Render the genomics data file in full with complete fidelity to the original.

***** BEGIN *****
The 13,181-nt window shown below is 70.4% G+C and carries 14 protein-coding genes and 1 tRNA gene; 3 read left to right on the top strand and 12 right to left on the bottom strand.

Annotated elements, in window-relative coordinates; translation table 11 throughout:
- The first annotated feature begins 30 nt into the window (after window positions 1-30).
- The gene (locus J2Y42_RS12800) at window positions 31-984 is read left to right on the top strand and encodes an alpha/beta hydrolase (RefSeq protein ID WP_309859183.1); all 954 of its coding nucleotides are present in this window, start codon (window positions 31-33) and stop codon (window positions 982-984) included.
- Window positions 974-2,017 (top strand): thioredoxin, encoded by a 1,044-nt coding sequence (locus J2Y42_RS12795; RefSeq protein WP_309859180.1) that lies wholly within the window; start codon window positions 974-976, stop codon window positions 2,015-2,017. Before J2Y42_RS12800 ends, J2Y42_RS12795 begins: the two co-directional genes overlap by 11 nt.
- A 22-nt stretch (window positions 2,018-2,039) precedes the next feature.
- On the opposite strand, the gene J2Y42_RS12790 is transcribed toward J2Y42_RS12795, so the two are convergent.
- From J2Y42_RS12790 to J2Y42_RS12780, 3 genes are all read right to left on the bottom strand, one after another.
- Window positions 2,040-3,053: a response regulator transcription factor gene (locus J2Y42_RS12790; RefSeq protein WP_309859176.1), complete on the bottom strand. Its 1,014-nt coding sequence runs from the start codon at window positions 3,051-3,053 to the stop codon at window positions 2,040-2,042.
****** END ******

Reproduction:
The 13,181-nt window shown below is 70.4% G+C and carries 14 protein-coding genes and 1 tRNA gene; 3 read left to right on the top strand and 12 right to left on the bottom strand.

Annotated elements, in window-relative coordinates; translation table 11 throughout:
- The first annotated feature begins 30 nt into the window (after window positions 1-30).
- The gene (locus J2Y42_RS12800) at window positions 31-984 is read left to right on the top strand and encodes an alpha/beta hydrolase (RefSeq protein ID WP_309859183.1); all 954 of its coding nucleotides are present in this window, start codon (window positions 31-33) and stop codon (window positions 982-984) included.
- Window positions 974-2,017 (top strand): thioredoxin, encoded by a 1,044-nt coding sequence (locus J2Y42_RS12795; RefSeq protein WP_309859180.1) that lies wholly within the window; start codon window positions 974-976, stop codon window positions 2,015-2,017. Before J2Y42_RS12800 ends, J2Y42_RS12795 begins: the two co-directional genes overlap by 11 nt.
- A 22-nt stretch (window positions 2,018-2,039) precedes the next feature.
- On the opposite strand, the gene J2Y42_RS12790 is transcribed toward J2Y42_RS12795, so the two are convergent.
- From J2Y42_RS12790 to J2Y42_RS12780, 3 genes are all read right to left on the bottom strand, one after another.
- Window positions 2,040-3,053: a response regulator transcription factor gene (locus J2Y42_RS12790; RefSeq protein WP_309859176.1), complete on the bottom strand. Its 1,014-nt coding sequence runs from the start codon at window positions 3,051-3,053 to the stop codon at window positions 2,040-2,042.